From "The Farthest Southwest"

Excerpted From New Mexico Magazine, October, 1965.

View a PDF of the original article here.

From “The Farthest Southwest”
By John L. Sinclair

Rodeo and its San Simon Valley go for moderation rather than extremes—the moderate pace of living in a climate not too hot, or too cold, or too windy, or too humid, and just dry enough. The only extremes are sunshine and blue skies, and the fact that here is the chosen domicile of some very nice people. The works of men are “matter of fact,” and things of the sort are never spectacular. Only Nature is flamboyant. . . .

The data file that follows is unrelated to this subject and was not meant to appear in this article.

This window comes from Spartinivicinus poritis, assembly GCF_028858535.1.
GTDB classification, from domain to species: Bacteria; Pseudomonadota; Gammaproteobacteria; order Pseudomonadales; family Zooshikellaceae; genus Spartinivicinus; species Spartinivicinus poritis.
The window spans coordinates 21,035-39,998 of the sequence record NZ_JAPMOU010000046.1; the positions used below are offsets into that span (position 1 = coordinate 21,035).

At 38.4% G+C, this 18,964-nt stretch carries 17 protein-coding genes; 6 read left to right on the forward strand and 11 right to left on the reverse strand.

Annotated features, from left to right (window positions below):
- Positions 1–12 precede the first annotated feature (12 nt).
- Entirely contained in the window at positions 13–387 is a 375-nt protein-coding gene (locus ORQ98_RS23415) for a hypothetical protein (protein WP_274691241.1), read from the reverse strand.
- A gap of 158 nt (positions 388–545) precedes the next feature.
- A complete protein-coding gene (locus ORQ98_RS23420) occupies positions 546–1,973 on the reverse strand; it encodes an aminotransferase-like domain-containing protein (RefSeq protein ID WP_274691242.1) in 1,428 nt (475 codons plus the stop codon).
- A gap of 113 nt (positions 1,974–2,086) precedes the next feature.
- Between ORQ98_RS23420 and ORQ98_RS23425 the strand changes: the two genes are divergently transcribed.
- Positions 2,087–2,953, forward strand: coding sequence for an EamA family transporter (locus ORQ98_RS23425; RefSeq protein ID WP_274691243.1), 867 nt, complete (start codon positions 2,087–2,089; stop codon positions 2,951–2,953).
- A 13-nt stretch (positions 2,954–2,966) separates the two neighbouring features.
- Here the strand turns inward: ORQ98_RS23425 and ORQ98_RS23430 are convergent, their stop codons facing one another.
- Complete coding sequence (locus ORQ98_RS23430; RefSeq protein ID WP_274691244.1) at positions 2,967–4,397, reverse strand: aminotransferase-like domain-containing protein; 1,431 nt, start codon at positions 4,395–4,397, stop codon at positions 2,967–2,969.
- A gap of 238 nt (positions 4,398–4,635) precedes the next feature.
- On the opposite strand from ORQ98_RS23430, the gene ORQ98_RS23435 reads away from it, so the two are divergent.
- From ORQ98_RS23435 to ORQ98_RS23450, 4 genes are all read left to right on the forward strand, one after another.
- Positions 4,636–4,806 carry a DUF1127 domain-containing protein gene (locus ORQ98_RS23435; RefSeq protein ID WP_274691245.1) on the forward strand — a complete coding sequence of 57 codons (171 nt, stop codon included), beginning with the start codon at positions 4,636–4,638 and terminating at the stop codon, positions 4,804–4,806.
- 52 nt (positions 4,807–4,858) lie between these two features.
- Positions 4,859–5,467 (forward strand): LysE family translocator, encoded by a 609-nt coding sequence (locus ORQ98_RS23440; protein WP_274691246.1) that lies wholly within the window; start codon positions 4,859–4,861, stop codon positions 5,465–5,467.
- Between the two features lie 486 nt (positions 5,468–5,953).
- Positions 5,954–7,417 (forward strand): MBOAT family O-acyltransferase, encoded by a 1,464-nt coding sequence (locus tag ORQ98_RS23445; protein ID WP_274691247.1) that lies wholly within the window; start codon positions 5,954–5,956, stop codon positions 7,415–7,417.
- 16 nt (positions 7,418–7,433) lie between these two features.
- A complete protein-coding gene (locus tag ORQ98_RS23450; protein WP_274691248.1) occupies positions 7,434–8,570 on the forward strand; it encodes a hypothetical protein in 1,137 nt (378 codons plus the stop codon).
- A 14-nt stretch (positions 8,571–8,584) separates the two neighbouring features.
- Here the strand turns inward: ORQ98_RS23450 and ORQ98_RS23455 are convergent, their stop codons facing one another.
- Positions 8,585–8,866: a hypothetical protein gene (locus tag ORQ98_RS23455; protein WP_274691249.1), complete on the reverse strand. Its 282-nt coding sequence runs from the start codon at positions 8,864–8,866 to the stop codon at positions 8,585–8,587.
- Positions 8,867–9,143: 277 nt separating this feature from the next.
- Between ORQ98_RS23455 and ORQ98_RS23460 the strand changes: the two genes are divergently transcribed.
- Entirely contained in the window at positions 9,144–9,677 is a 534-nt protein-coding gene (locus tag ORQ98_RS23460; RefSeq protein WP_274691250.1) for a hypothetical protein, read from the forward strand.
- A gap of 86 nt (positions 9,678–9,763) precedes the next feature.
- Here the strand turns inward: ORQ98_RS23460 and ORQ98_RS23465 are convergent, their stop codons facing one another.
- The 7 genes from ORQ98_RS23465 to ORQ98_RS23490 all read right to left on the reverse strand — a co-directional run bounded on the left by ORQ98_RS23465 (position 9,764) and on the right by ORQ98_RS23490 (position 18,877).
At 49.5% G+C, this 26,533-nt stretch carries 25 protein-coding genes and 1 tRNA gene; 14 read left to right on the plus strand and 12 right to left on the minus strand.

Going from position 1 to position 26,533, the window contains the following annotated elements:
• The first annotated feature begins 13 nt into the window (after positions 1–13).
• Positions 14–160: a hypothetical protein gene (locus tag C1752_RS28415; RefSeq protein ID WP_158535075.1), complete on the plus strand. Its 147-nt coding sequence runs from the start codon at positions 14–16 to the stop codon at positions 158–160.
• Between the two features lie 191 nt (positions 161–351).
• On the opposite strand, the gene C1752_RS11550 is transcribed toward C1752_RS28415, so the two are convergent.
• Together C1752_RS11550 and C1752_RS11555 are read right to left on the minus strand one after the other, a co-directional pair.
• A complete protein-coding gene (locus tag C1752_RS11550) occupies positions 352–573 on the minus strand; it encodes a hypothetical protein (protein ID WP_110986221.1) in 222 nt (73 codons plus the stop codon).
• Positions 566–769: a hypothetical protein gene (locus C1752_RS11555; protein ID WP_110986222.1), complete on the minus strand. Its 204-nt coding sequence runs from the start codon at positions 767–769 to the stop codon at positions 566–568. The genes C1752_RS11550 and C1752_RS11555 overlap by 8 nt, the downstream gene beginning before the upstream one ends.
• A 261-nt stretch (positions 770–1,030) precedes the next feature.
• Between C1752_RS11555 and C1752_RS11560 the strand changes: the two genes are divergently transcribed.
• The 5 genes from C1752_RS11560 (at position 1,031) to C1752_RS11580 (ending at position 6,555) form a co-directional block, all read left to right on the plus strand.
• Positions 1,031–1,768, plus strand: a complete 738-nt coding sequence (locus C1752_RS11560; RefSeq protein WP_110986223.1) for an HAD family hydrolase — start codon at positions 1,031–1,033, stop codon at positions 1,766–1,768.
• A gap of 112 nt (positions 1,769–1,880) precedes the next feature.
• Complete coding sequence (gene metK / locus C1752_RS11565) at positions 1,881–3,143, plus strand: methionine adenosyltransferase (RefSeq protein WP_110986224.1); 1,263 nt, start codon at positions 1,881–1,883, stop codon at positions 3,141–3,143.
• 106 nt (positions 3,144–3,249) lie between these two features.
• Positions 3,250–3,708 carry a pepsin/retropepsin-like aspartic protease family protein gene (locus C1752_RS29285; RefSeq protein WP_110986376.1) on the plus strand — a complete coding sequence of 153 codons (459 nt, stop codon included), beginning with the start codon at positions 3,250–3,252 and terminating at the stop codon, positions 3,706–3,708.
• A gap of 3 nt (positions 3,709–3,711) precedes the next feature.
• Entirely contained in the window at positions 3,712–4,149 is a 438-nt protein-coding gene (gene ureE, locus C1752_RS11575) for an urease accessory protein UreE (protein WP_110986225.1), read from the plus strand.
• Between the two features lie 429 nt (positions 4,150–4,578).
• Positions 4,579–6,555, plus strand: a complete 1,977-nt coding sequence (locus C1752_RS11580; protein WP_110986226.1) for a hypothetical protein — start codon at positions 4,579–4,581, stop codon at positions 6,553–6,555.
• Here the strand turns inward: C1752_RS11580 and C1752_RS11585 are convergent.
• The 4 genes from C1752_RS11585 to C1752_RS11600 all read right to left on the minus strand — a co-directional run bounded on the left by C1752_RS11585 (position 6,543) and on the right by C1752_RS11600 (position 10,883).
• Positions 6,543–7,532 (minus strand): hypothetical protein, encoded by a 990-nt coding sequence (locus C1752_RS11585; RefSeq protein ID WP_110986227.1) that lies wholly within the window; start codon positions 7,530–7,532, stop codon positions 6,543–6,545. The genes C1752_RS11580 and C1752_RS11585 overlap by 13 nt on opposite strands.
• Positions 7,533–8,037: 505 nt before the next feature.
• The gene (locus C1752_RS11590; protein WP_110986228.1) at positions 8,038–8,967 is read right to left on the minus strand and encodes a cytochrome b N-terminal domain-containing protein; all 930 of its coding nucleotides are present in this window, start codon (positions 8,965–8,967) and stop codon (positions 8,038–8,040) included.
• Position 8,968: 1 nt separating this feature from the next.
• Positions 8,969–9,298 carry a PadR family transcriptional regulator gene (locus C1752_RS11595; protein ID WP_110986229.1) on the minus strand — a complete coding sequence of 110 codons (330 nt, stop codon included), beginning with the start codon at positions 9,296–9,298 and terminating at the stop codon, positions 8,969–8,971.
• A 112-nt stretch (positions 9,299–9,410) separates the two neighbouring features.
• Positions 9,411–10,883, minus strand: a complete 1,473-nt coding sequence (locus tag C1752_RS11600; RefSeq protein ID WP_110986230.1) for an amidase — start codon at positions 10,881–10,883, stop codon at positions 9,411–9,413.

Here is a banquet for those who like the wild, the clean, the open and the free. Behold the San Simon when the sunsets glow fiery over the Chiricahuas, and the world below is all somber in a deep mauve, ever darkening as the sky turns in a flash from one violently beautiful color extravaganza to another, and night moves in and all the creatures of Nature come awake to their various industries. Watch the sunrise, and the blaze of noon. View the San Simon from the heights to the north, or the south, or the east, or the west—for it is surrounded by mountains. From the mouth of Cave Creek, from the Granite Gap, from the Antelope Pass or the slope of Stein’s Peak, before you will be spread a wonder-world so immense in scope that, as the feller says, a town of ten thousand would appear as “a freckle on the back of Goliath.”